Ayrshire entrepreneur Sir Tom Hunter congratulated Springside Primary on raising thousands of pounds through his enterprise company.
Springside Primary managed to raise over £1800 through Sir Tom’s enterprise company Micro-Tyco and invited the 51-year-old billionaire to their class to ask him questions.
Pupils of the composite primary 6 and 7 class started with £1 and managed to buy, sell and trade their way to £1800, when they only intended to raise a few hundred pounds.
The class arranged fun days, sold toffee apples and even washed staff cars to reach £1815.75.
Before Sir Tom made his millions, he sold shoes from the back of a van near Irvine’s Forum.
And he says that money raised by pupils will be put back into the Springside community.
“Springside Primary have raised an amazing amount of money in their community and some of it needs to be put back into the community so it can prosper.
“We want kids to see that there’s a lasting benefit from their hard work and effort.”
Sir Tom was so impressed with the pupils he’s also invited them to E-Spark in Dundonald, where start-up businesses get advice and mentoring.
With the financial climate not in the best state, Sir Tom believes that raising Scottish entrepreneurs is an integral part of Scotland’s future.
“I think having a vibrant entreprenurial community is absolutely crucial for Scotland because these are the people that can create businesses and jobs, pay tax and let Scotland prosper.
“We can’t really depend on huge companies coming here - we’ve got to plot our own future and our own future is people in Scotland starting to build their own businesses.”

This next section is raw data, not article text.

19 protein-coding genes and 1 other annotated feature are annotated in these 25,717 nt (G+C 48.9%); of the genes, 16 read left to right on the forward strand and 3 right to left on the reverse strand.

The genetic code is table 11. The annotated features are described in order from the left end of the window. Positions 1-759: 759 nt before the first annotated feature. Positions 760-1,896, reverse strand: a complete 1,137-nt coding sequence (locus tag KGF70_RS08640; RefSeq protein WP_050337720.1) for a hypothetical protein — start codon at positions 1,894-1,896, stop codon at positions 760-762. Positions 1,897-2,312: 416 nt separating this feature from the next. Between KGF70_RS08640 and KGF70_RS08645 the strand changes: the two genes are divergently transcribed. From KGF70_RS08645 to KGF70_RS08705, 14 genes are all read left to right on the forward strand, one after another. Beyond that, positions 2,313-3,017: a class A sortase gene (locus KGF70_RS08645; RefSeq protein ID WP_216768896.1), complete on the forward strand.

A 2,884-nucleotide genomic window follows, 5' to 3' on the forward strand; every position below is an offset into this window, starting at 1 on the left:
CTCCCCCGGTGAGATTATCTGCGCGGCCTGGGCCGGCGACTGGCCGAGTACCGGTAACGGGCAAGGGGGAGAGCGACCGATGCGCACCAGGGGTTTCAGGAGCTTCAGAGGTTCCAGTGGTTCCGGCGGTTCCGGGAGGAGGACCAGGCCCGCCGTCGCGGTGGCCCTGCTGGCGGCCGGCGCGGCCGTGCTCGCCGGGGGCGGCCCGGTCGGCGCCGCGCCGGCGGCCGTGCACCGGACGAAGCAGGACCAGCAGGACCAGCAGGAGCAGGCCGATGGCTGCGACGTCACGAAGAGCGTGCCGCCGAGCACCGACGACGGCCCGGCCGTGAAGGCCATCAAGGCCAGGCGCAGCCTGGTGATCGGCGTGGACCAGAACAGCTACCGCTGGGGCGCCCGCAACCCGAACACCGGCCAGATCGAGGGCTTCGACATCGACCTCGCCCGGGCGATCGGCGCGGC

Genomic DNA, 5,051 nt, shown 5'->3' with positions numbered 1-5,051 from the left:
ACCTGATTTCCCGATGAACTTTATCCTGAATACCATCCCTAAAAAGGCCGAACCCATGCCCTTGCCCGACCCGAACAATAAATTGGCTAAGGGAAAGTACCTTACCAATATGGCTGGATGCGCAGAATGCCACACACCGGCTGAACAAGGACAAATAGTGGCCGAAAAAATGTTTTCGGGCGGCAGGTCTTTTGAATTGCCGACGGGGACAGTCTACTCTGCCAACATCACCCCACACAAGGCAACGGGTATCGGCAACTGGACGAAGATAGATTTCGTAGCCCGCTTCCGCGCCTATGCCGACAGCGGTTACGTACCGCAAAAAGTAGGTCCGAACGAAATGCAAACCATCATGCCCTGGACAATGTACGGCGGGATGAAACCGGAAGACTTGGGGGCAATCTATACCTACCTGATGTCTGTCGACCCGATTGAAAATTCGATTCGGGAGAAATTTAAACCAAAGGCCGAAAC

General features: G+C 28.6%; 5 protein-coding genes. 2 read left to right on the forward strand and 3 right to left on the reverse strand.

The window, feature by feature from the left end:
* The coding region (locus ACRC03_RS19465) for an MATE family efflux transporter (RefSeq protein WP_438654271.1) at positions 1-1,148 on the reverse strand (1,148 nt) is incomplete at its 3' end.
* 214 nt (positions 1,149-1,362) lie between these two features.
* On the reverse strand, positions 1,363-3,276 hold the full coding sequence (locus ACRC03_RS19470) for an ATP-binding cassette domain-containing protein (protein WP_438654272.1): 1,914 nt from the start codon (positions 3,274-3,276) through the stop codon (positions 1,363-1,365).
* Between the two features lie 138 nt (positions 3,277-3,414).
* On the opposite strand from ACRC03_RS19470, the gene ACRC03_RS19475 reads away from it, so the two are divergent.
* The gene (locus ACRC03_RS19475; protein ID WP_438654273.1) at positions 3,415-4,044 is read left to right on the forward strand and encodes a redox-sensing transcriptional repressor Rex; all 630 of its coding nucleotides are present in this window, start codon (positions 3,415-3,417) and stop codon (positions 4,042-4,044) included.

Sir Tom blasted secondary schools for “beating out kids’ open-mindedness” when they make the transition from primary schools, explaining why early education is so important.
“At this stage in a child’s evolution, their cognitive sense is formed and they’re like sponges, therefore I want to get in their as early as possible and make sure that this information is taken on board. Hopefully we can get a positive attitude for whatever the kids want to do in life.”
Despite his intentions to change Scottish education, one pupil’s question of whether or not he’d like to enter politics was met with an abrupt answer.
“No, I wouldn’t like to be a politician. I like to make changes behind the scenes because I feel I can make a difference that way, rather than being a politician.”
Head teacher Margaret Shedden said: “I’m so proud of the children.
“Sir Tom’s analogy is so apt and Scottish education needs someone like Sir Tom to drive forward the great ideas in education.”
Sir Tom set up Micro-Tyco with the charity WildHearts. Participants get a micro-loan of £1 and they then have one month to generate as much money as possible from the money.
Micro-Tyco resumes in February 2013 and is open to schools, colleges, universities and businesses. For more information or to apply visit www.wildheartsinaction.org/microtyco.